Fans of “slacker-glitter-teenage pop” rejoice! Derby’s self-proclaimed “Kings of the riff”, TRASH are here to make indie-pop Dream again. Listing, and i quote, “reverb” and “riffology” amongst their many hobbies and interests, Chesterfield quartet TRASH’s ecclectic brand of saccharine-sweet dream-pop only attests that, truth be told, they really couldn’t be further from their TRASH-y namesake. Partnered with independent Leeds label, Clue Records, and already a local favourite in their hometown, recent opening slots with Clean Cut Kid, Get Inuit, and Splashh have earned the band nationwide recognition from the likes of DIY, This Feeling, and The Line Of Best Fit, and warranted a number of sellout shows in Sheffield, and beyond.
(Image courtesy of The Derbyshire Times)
Tied to the announcement of their eponymous third EP, the follow up to 2015’s ‘Urban Glow’, the band, that’s Daniel Longmore (Vocals/Guitar), Tom Barton (Bass), Evan Martin (Guitar) and Bradley Weston (Drums) today released their latest single, ‘Migraines’, six months after its first release as a 7″ single on Flying Vinyl. It’s a short, sharp spoonful of bright eyed indie-pop, set to exuberant sunshine melodies and fuzzy, surf-pop guitars, if The Maccabees had been born into Brian Wilson’s California, you could bet it’d probably sound a little like this! It’s certainly enough to shake any woozy festival-goer from their White Lightning induced stupor.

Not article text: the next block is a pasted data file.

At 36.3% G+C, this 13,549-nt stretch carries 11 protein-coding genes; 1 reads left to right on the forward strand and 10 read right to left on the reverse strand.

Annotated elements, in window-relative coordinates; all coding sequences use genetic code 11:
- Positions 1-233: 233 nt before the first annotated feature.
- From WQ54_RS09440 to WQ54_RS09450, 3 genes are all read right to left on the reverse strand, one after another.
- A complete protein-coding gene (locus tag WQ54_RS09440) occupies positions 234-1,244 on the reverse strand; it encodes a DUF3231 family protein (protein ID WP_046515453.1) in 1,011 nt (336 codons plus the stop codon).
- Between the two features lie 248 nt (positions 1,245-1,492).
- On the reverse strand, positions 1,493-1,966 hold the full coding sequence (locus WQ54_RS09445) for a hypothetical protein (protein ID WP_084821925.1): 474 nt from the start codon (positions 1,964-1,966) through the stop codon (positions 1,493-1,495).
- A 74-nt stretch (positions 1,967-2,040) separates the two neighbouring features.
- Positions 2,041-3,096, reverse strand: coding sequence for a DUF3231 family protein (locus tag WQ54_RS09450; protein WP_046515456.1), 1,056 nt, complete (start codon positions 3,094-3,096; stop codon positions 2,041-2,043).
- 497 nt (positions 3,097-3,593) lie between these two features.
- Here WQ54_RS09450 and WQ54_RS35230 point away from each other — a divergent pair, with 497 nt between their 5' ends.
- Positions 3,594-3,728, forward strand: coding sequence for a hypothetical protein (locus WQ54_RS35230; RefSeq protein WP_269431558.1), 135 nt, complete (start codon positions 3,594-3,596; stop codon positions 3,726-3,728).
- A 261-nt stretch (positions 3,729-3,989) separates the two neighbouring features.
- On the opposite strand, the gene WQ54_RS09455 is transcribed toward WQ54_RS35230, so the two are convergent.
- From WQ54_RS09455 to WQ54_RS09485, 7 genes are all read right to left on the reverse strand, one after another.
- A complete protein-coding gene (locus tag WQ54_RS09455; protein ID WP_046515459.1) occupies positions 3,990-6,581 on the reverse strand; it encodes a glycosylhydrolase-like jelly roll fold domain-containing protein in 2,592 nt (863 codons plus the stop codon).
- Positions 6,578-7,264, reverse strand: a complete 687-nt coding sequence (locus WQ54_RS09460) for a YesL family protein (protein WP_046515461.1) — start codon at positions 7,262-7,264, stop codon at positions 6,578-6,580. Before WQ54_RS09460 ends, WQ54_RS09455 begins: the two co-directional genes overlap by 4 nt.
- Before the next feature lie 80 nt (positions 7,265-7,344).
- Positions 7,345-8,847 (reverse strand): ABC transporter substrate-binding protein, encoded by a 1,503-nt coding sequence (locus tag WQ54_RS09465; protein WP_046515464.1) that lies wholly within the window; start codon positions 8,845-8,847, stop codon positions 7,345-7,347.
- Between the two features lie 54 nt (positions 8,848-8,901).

(Image courtesy of Eleanor Freeman for FEISTY Magazine)
TRASH are set to headline Camden’s, The Lock Tavern on October 5th (Entry’s free!) and The Venue, in Derby on October 26th, but you can also catch them at various festivals across the summer, including Truck, Y Not, and Tramlines, also featuring on the recently announced lineup for Manchester’s Neighbourhood Festival this Autumn. The band’s self-titled EP is set for an August release, and is available to preorder on 10″ vinyl from the band’s Music Glue store here. Listen to ‘Migraines’ in the Spotify player below.
Words by Joe Bulger
Featured image courtesy of DIY Magazine, photographer unknown